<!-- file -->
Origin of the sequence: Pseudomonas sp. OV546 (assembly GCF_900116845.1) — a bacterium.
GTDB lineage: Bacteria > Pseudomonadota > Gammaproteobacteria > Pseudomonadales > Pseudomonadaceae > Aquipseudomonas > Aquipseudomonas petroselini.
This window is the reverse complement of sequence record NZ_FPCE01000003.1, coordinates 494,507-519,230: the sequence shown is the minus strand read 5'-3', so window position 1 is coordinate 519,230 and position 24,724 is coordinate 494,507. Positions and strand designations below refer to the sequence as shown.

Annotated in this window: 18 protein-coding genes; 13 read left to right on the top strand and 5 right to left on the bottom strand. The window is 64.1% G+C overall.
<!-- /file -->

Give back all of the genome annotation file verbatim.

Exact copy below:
Origin of the sequence: Pseudomonas sp. OV546 (assembly GCF_900116845.1) — a bacterium.
GTDB lineage: Bacteria > Pseudomonadota > Gammaproteobacteria > Pseudomonadales > Pseudomonadaceae > Aquipseudomonas > Aquipseudomonas petroselini.
This window is the reverse complement of sequence record NZ_FPCE01000003.1, coordinates 494,507-519,230: the sequence shown is the minus strand read 5'-3', so window position 1 is coordinate 519,230 and position 24,724 is coordinate 494,507. Positions and strand designations below refer to the sequence as shown.

Annotated in this window: 18 protein-coding genes; 13 read left to right on the top strand and 5 right to left on the bottom strand. The window is 64.1% G+C overall.